“Honey, we should talk about some options.” Dad’s weary eyes searched for mine.
“Stop it. Just stop it. You’re starting to sound like them.” My eyes wandered across the room, settling on the quietly beeping heart rate monitor next to the bed. I couldn’t look at him, especially when he started talking like this.
“You can’t keep going on like this, throwing away your money on an old man.”
“Dr. Vatel thinks the new treatment will work.”
“He said there was a possibility it could work, Julia.”
I studied the pattern on the linoleum tiles, trying to calm myself down. Every so often he’d bring this up again, and it never ceased to rile me up all the same. I think it was when the pain got bad for him. I tried to ask the doctors to increase the dosage on the morphine drip, but they said it was too dangerous.
“Stop talking like that. I’m not going to lose you like we lost Mom. I’m going to continue paying for Glenvale and that’s final!” I stared down at my hands, trembling slightly. I gripped the plastic handle on the hospital bed, my vision starting to blur with wetness.
I needed to be strong. I needed to be strong for Dad. Mom made me promise that to her when she was in the hospital, when she had lain in that antiseptic room just waiting for the disease to take her. It was hard on both of us, but Dad took the worst of it. I was too busy building up Lynx, the magazine company I founded, to have much time to think about her passing. Every day I would rush over to the hospital after work to check on her, but Dad was with her all the time. He practically slept in that hospital room. We tried every treatment that the insurance covered, but it wasn’t enough to save her in the end.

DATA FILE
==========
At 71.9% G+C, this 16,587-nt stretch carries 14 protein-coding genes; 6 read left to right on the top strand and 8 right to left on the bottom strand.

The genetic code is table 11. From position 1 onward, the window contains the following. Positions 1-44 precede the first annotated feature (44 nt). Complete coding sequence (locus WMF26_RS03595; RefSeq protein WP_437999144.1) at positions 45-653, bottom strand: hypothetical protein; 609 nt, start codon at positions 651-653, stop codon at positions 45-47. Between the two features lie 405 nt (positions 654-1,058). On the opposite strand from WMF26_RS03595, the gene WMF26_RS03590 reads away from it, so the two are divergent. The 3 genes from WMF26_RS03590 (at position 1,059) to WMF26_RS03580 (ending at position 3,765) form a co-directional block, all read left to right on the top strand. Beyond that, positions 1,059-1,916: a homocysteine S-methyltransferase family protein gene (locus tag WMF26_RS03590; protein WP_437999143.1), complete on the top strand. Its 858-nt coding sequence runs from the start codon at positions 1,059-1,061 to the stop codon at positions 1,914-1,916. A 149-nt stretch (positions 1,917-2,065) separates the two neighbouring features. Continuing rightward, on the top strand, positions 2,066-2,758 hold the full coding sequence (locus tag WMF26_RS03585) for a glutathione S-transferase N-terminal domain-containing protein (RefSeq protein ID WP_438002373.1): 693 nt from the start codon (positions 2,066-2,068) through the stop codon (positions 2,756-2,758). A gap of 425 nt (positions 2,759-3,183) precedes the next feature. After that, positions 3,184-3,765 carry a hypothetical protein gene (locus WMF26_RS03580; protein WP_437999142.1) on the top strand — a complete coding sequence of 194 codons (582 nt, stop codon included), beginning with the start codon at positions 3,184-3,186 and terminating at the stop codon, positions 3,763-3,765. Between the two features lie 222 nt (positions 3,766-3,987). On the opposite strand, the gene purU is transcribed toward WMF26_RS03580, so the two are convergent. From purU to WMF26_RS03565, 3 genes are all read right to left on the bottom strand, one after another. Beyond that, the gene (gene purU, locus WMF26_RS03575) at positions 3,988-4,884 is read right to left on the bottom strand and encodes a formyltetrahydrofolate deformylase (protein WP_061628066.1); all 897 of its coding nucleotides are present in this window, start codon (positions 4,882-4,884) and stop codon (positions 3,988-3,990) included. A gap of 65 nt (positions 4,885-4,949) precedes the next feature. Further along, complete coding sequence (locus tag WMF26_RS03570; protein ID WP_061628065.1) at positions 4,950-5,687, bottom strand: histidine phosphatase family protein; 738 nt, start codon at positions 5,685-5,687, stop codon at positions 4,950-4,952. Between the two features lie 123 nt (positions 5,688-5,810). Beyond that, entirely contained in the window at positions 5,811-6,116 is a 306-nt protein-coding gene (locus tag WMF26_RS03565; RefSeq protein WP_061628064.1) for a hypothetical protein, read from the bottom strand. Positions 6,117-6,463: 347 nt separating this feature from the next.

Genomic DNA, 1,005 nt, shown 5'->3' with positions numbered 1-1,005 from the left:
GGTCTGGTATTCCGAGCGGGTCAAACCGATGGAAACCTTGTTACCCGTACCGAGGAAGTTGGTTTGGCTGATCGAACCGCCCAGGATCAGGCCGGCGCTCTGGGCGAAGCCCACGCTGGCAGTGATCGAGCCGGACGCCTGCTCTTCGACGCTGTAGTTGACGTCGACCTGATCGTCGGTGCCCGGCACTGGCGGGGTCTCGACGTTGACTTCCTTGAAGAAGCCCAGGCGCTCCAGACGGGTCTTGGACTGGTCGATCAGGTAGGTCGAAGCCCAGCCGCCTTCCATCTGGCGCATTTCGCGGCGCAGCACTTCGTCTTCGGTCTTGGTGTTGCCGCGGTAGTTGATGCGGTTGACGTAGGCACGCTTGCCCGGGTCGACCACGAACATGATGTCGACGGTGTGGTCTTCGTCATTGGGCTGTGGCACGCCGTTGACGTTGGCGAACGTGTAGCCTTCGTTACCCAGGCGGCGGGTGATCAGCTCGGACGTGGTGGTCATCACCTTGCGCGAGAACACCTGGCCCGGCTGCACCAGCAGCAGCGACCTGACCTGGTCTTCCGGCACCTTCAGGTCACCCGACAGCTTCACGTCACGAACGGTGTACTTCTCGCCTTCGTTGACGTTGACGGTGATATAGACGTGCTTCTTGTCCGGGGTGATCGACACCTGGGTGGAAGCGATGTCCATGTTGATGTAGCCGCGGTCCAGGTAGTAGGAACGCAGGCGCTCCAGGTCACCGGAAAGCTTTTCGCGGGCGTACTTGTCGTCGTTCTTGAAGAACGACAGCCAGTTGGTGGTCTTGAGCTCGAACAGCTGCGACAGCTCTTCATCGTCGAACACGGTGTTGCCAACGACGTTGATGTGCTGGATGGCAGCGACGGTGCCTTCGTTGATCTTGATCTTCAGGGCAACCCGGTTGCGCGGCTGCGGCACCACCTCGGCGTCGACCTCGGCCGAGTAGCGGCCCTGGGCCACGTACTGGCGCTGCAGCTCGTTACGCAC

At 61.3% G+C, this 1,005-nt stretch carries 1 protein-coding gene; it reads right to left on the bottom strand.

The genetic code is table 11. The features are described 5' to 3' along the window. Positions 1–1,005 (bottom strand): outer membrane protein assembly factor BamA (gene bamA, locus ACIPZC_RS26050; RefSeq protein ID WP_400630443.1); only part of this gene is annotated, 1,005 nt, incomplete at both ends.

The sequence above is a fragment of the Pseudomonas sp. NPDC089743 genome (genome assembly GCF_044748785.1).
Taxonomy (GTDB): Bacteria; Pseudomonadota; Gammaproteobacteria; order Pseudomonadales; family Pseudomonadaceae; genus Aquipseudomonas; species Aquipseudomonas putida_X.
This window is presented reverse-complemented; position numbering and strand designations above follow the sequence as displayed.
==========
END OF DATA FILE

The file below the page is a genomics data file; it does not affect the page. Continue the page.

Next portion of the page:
And now it’s happening all over again.
No. This time it’s different. Lynx is no longer the scrappy magazine operating out of a basement apartment. It doesn’t matter if Dad’s insurance won’t cover the new experimental treatments. Now, I can make sure he has the best treatment that money can buy.
“You were always so headstrong.” Dad chuckled lightly, realizing that he wasn’t going to win this argument. “So how’s your world?”
Thank God, he’s finally dropping the subject.
“Good Daddy, everything is good.”
“How’s the big story? Ready to go to press?”
“Soon, there are a few more things to sort out, but it’s getting there.”
“What about that handsome young man? Blake.” His eyes twinkled at me.
“You mean Mark? He’s the only one you met. He’s fine I guess, I don’t see him around that much. He’s been getting on my case, but at least he doesn’t hold the fact that they own the majority stake in the company over my head constantly.”
“You owe them a lot you know. Especially Mark.”
Blake and Mark Stone of Sandstone Ventures had saved Lynx in 2008 with an injection of capital, when the recession pretty much froze the news stands. No one was buying magazines. It was the right decision at the time to take their offer, but I couldn’t help but regret losing full control over Lynx. It was my company, my child, my life.